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The “André Leon Talley Day” takes place officially

Nine months after the death of André Leon Talley, the pioneering journalist will on Wednesday name the street in Westchester County, New York, where he lived in his honor.

The City of Greenburgh, New York will honor Talley with a dedication ceremony and proclamation, and will declare Wednesday André Leon Talley Day. The former Vogue creative director died in January at the age of 73.

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The unveiling of the road signs is scheduled for 10am in the hamlet of Greenburgh on the corner of Worthington Road and Saw Mill Road (also known as Route 9A). An hour later, a reception is held at Talley’s favorite restaurant, City Limits Diner in White Plains, where turkey chili and some of his other favorite dishes are served. Diane von Furstenberg, Bethann Hardison, Marc Jacobs, B. Michael, actress and producer Toni Belafonte and musician Valerie Simpson are among the expected guests. News from the André Leon Talley Day will be shown on the jumbotron in front of the Westchester County Center.

Interestingly, while Talley’s name will live on in a street sign, his $1 million home was once a point of great consternation for him. In 2021, he became embroiled in a legal battle with longtime friend George Malkemus and Anthony Yurgaitis, who Talley claimed bought the 11-room home in White Plains on his behalf. The couple, in turn, claimed that Talley was “hundreds of thousands of dollars” in arrears on his rent payments, and Talley was potentially at risk of eviction.

Following Talley’s death earlier this year, both his former attorney and Yurgaitis confirmed the litigation had been settled before his death.

Talley’s 50-year-old friend von Furstenberg said on Tuesday: “This is such a win. The idea that he was afraid of being evicted and now in less than a year the street bears his name. How amazing is that? Of course I had nothing to do with it, but nothing could make me happier. Nothing. It was such a revenge.”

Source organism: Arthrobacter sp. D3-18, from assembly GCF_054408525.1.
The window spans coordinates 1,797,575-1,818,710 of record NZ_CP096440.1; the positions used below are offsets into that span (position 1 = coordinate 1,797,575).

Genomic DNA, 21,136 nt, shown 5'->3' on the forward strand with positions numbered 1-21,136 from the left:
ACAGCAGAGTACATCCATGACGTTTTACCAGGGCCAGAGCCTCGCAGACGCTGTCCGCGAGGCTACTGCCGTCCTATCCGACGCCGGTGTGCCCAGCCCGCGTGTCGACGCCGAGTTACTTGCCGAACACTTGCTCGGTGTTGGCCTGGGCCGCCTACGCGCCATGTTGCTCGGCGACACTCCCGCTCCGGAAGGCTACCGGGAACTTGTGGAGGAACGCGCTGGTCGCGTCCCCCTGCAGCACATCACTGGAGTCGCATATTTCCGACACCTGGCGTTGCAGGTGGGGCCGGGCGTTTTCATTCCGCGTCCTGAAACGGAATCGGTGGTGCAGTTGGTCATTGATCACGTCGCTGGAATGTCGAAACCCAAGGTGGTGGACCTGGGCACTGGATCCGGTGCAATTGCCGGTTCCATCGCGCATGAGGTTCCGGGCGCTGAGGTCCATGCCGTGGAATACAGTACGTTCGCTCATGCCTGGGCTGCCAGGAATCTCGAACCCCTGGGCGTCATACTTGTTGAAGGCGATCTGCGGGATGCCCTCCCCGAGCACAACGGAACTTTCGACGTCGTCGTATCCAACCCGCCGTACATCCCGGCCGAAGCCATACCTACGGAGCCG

What von Furstenberg had to do, though she graciously (and firmly) preferred not to spell it, was make sure Talley stayed at his house. “Because of my dead body, he should be expelled. That is everything I know. I’ve known him since 1973 or 1974. He was a very close friend of mine. I love him. I met him when he was working for Interview magazine, so I’ve known him since he was a very young man and we’ve become very good friends. We were close friends. And let me tell you, he has many friends.”

Contrary to reports that Talley had retired somewhat before his death, von Furstenberg presented a different perspective. She said she was glad he “had dignity” before he died. He got work. He was happy. And then he got COVID-19 and sadly died. But he did not die miserably.”

The designer said about her participation. “I just didn’t want him thrown out. Period. How I did it is really nobody’s business. But I definitely made sure he wasn’t evicted and could stay in his house forever,” she said. “The idea that now [the street will be named for him] fills my heart.”

Now his name will live on through the soon to be updated Worthington Road street sign. Talley’s former attorney, Erik Weinick, said: “This is a recognition that André’s influence was not just global. It was local too. It’s nice that his local community recognizes him in this way. It will be a memory of his life for a long time.”

While some of Talley’s personal effects are still in the Westchester County home where he resided, the property is unoccupied. It was not immediately known when the property would be sold.

How the tribute came about was purely coincidental and Talley’s personality. Azline Suber was reached at the Greenburgh city clerk’s office on Tuesday morning and said she flew to New York from Biloxi, Mississippi to attend a service and then went to the City Limits Diner in White Plains. “I was wearing this beautiful dress and I heard someone say, ‘Fabulous. Fabulous.’ I looked around and said to my then-fiancé, ‘Who is that?’ He said, ‘This is André Leon Talley.’ I turned around and he said, ‘Come on, come on.’ I went to talk to him. He said, ‘Let’s take a picture,'” Suber recalled.

Upon hearing that Talley had died in late January, Suber said she had become “very emotional” despite only meeting him at the diner that once and “talking to the Lord.” He told me what to do.”

So Suber had a plaque engraved for Talley and placed it at the city limits. It was also there that she met town clerk Judy Beville, and invited her to the diner’s bar area for the dedication ceremony on March 23. After this reception, Suber suggested making a memorial street sign.

Beville said Suber explained to city officials how Talley became an icon in the fashion industry and worked his way up to become Vogue’s first African-American editor, despite having a rough upbringing at times.

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